Seriously, the Joe Flacco vs. Matt Ryan debates are quite heated — or elite as fvck depending whom you ask — on the internet. I guess I’m adding to it by simply ranking Ryan one spot ahead, the same as I did last year, but these two deserve to be very close. Advanced metrics will tell you Ryan is considerably better in his career, but 2014 was a different story. Flacco was 8th in DYAR; Ryan was 7th. Flacco was 8th in DVOA; Ryan was 9th. Flacco was 10th in QBR; Ryan was 7th. Hmm, that last one seemed to change more with the new QBR system, which surprises me since it’s supposed to devalue YAC. You saw those Antone Smith touchdowns last year, right? Then again, what do you do with the Steve Smith fluky touchdown against Carolina?

Either way, they were very close last year, which was arguably Flacco’s best regular season. Of course what happens here is Flacco has the edge in the playoffs, including getting there all but one time in his seven seasons. Ryan has had strong numbers the last two years, but Atlanta is just 10-22 and couldn’t win a pathetic division last year. Advantage: Flacco.

But I really wish something major would happen to create some separation between these two. Until it does, I’m going to continue ranking them side by side. I just hope other people can appreciate the seven-year starts they’ve had to their careers. Appreciate them even more when you consider the lack of quality signal callers joining the NFL since 2006 as detailed above.

Whither Andrew Luck and Russell Wilson?

Why didn’t I include Luck and Wilson? Well, they’ve only played three seasons. Despite the lack of great all-time quarterbacks, three seasons, no matter how impressive they are as a start, are a tiny sample to get into the top 64. However, I quickly threw together some names to branch out of the top 64 and I feel like it’s very possible Luck and Wilson could join this list after 2015. I also think it’s just as possible that at least one takes an unexpected step back this year. We’ll see what happens. And really, I just kept adding to this list Saturday night, and didn’t spend anywhere near as much time on it as I’ve spent on the top 64. I can tell you Nick Foles, Ryan Tannehill and even Andy Dalton are a big 2015 away from showing up in the top 130. Yes, even Dalton, which just goes to show how little you have to do to be considered an all-time quarterback.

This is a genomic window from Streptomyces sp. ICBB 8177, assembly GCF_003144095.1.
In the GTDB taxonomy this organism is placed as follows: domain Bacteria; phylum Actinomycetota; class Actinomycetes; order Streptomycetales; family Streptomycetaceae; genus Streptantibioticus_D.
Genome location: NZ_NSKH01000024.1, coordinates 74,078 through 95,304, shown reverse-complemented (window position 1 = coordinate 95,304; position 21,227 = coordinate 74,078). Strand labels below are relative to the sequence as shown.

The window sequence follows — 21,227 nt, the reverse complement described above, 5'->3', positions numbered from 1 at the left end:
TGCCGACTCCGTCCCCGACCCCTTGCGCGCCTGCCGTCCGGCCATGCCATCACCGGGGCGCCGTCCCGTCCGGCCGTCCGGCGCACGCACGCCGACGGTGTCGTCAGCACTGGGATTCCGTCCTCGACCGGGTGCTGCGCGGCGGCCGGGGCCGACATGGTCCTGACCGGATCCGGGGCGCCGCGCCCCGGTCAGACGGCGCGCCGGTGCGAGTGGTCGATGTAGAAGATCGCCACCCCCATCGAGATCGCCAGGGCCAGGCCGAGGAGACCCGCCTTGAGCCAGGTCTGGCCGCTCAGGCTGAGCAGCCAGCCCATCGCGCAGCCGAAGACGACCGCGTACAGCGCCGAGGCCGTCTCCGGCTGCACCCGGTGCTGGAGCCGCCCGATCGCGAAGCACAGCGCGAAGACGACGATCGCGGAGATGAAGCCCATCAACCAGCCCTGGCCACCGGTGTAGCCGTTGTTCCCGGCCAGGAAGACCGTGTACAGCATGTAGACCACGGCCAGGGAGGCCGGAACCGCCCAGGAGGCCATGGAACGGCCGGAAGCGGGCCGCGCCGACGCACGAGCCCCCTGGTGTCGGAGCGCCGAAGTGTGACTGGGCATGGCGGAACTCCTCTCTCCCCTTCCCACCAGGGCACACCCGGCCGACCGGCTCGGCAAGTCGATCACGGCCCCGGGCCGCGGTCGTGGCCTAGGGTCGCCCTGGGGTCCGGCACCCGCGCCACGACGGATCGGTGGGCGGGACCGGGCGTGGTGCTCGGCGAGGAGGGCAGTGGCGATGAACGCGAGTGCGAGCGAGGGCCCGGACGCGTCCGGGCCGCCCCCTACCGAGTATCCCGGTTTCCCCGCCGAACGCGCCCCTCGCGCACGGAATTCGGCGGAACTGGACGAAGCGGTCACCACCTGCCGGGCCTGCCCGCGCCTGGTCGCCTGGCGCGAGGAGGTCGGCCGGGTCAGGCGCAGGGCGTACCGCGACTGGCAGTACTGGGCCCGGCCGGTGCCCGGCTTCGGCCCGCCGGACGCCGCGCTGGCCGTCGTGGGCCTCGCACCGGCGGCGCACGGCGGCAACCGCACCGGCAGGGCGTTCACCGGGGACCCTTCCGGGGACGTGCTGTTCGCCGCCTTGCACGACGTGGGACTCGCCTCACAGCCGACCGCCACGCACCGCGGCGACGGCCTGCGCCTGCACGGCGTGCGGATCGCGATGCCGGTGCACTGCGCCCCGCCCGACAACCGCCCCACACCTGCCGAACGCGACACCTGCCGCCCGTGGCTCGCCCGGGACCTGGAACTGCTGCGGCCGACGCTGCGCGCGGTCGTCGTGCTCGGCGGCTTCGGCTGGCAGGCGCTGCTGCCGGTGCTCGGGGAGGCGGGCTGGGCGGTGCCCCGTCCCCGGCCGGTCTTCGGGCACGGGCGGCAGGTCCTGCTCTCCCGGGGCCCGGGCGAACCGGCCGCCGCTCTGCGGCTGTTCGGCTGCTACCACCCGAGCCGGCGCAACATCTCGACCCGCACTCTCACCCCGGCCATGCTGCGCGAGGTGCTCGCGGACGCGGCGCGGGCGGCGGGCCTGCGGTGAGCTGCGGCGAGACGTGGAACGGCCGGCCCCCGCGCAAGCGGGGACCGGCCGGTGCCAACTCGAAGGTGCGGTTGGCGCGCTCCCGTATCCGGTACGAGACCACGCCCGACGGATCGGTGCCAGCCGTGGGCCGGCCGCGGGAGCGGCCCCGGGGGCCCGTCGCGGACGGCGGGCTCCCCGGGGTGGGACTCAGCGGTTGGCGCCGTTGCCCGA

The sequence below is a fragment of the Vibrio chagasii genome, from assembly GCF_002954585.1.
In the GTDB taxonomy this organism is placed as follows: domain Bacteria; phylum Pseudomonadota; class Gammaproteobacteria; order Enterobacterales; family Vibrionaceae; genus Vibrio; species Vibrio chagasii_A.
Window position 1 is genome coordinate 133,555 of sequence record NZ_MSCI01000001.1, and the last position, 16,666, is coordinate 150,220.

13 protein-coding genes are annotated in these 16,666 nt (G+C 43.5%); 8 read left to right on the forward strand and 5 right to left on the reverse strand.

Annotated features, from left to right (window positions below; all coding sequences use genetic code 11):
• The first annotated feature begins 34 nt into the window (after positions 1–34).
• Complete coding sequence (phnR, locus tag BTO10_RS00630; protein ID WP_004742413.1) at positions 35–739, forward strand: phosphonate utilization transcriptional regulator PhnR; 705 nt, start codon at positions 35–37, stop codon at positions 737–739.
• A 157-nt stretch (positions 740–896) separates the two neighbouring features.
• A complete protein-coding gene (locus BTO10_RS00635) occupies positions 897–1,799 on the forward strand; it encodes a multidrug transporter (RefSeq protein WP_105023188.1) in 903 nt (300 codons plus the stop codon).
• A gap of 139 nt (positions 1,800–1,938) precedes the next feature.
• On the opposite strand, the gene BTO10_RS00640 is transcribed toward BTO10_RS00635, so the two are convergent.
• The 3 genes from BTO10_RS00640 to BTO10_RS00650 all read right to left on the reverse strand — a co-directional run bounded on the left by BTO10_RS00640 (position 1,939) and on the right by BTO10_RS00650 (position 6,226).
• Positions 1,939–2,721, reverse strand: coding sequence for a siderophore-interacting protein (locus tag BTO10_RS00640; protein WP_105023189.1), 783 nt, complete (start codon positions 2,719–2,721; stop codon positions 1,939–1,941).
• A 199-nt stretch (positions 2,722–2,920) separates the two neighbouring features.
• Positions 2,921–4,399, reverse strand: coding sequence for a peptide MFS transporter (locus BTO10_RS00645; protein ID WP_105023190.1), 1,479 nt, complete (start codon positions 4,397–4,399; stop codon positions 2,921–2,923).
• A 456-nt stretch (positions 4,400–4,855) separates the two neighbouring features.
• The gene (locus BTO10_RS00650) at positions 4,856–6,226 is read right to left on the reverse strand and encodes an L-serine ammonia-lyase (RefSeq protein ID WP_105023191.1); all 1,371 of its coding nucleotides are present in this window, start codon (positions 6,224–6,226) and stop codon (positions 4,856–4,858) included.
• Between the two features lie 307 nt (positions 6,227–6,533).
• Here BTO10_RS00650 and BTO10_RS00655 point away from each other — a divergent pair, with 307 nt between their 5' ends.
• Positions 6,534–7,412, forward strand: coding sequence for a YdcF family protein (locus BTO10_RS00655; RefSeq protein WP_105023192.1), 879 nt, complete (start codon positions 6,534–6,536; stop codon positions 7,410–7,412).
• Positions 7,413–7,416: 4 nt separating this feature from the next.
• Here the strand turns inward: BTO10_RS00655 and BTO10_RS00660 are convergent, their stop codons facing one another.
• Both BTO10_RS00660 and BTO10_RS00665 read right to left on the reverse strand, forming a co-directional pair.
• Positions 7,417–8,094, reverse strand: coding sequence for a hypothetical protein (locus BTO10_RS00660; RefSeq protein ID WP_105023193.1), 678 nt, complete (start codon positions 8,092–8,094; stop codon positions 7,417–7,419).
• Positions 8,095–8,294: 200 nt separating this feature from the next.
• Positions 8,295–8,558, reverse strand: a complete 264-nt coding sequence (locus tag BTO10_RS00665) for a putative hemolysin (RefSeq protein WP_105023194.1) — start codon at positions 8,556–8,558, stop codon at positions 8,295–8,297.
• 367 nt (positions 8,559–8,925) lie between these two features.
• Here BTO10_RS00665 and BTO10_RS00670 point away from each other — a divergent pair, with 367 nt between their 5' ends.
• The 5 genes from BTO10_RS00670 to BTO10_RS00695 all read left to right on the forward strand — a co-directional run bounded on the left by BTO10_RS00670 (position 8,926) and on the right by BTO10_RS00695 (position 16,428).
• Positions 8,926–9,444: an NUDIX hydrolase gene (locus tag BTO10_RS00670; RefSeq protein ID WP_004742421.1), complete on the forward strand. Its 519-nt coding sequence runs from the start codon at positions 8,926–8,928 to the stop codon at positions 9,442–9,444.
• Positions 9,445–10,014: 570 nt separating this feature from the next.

Part II Preview

Why did Tom Brady stay put at No. 5 after his fourth Super Bowl, and why is Peyton Manning still on top? That’s what I’ll tackle in Part II, along with taking down the thin margin of what makes success in the postseason possible.

If you want an advanced copy of the tl;dr version of Part II, here it is:

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NFL Week 8 Predictions: Saints in Primetime and Losing My Fandom

The NFL’s Week 8 schedule is pretty solid, so here are some thoughts on a few key games.

Packers at Saints: Prime-time Advantage?

I’ve always been better at predicting the AFC than the NFC, but the 2014 Saints have especially let me down this year. I had this team pegged for a first-round bye with an improved defense and Drew Brees finally winning his first MVP. Instead the Saints are 2-4, Rob Ryan’s defense is terrible and Brees has made some really poor throws in crucial spots. The Saints are also 0-3 at upholding one-score leads in the fourth quarter.

You might think Sunday’s game with Green Bay is a must win, but the whole NFC South has been a huge letdown this season. Look at how bad the Carolina defense has regressed. The Falcons were supposed to be improved, but look arguably worse than last year in recent weeks. Tampa Bay has already had two of the worst performances in recent time by an NFL team. At this rate the division will have a 7-9 winner stealing a playoff game (at home even) from a more deserving club. Hell, it might even come at the expense of the Seahawks.